There are several side effects associated with laser red vein therapy, these include:
- Reddening of the skin in the treated area
- Swelling around the treated area
- Hyperpigmentation or loss of pigmentation in the treated area
Laser treatments are extremely dangerous if they go wrong and can cause burns so severe they may require skin grafts.
Client C - Burns, swelling and scarring
Semi Permanent Make-Up/Microblading
HD/tinted brows have been popular over the last decade with consumers looking for long-lasting and semi-permanent brows. One way to achieve this is via semi-permanent make-up or microblading.
What is Microblading?
Semi-permanent make-up (also called micropigmentation) and microblading are types of cosmetic tattooing, but they use different methods of application. They can allow brows to last for up to two years and longer, with regular top ups.
What are the risks associated with microblading?
Due to the long-lasting effects, if something does go wrong, it can take some time to resolve with most clients requiring some painful laser treatment to get the brows removed. In addition to having disfigured and disproportionate brows, the colour of the pigment can go wrong and clients may suffer significant psychological injury.
Client D - Disproportionate/disfiguring/asymmetrical with blue tone
Client E - Disproportionate/disfiguring/asymmetrical brows
We all know about the risks that over exposure to UV can cause. Yet around one in 10 UK adults still regularly use sunbeds.
According to the NHS, continued exposure to UV rays increases your risk of developing malignant melanoma, the most serious form of skin cancer. Read more here for advice on the health risks associated with UV tanning equipment, and when not to use them. Sunbed providers do have to comply with The Public Health etc. (Scotland) Act 2008 (Sunbed) Regulations 2009.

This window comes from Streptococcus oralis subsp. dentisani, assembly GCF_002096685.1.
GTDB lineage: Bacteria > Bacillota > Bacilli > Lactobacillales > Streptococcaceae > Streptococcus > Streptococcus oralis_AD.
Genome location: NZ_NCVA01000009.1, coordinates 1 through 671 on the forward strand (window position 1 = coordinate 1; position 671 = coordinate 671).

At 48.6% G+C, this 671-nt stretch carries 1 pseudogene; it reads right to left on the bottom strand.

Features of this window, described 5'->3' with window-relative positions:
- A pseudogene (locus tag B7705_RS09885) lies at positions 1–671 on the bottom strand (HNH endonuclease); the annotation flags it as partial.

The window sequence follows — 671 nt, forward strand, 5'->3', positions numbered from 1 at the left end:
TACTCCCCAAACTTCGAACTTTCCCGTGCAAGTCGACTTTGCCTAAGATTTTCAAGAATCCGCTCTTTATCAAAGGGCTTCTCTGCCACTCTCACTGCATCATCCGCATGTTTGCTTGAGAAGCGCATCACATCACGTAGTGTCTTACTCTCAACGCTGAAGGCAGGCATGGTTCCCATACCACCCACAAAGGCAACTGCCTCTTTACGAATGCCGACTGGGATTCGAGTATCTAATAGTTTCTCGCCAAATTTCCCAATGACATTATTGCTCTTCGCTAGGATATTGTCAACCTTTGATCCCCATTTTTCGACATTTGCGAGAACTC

Hair Colouring treatments
Getting a new “do”, or changing hair colour, should be a relatively straightforward treatment. However the hairdressing industry has no regulation and there are salons and mobile hairdressers that do not have suitable training or a policy of insurance. Popular ombré and balayage treatments resulting in drastic hair colour changes are becoming more and more frequent.
What are the risks associated with hair colouring treatments?
A common misconception is that the most dangerous risk to consumers is an allergic reaction as a result of no patch testing. Whilst we do have lots of cases on such injuries, we find the more common injuries are actually linked to hair damage caused by chemical over-processing or burns to the scalp.
If you are making a significant change to your hair colour, a strand/compatibility test ought to be carried out to establish whether the treatment is suitable by your hairdresser. The time of the colouring treatment and the number of applications of toners/chemical products such as bleach, are important. If a treatment is left on too long it can cause hair breakage and burns to the scalp. The burns can be deep thermal requiring surgery or possible hair transplant procedures.
Client F – Hair breakage from over processing
Client G - burns resulting in permanent bald patch
Regulation of non-surgical cosmetic treatments
In January 2020, the Scottish Government released a Public Consultation Paper for regulation of non-surgical cosmetic treatments. We were approached to provide a response to this paper and we strongly supported regulation of these treatments. On 7th July 2022 the Scottish Government printed their response to the Paper and committed to restricting who can administer dermal fillers treatments and to provide further regulations for treatments that pierce of penetrate the skin. There is also scope for them to consider regulation of other procedures.
Whilst it is welcome news that the Scottish Government are taking these steps, it is not clear how long these will take. So if you are thinking of booking in for any of these ‘quick fix’ treatments before jetting off on holiday – carefully consider the risks, and do your research to make sure you can look your best as safely as possible.
For more information on beauty and hairdressing claims, see beauty-treatment-claims section on our website.
Please note that our ability to assist clients with progressing beauty and hairdressing claims is determined by whether there is suitable insurance cover in place for the salon. Unfortunately lack of suitable insurance cover can be a barrier to accessing justice for clients.
Associate, Specialist in Beauty Treatment Claims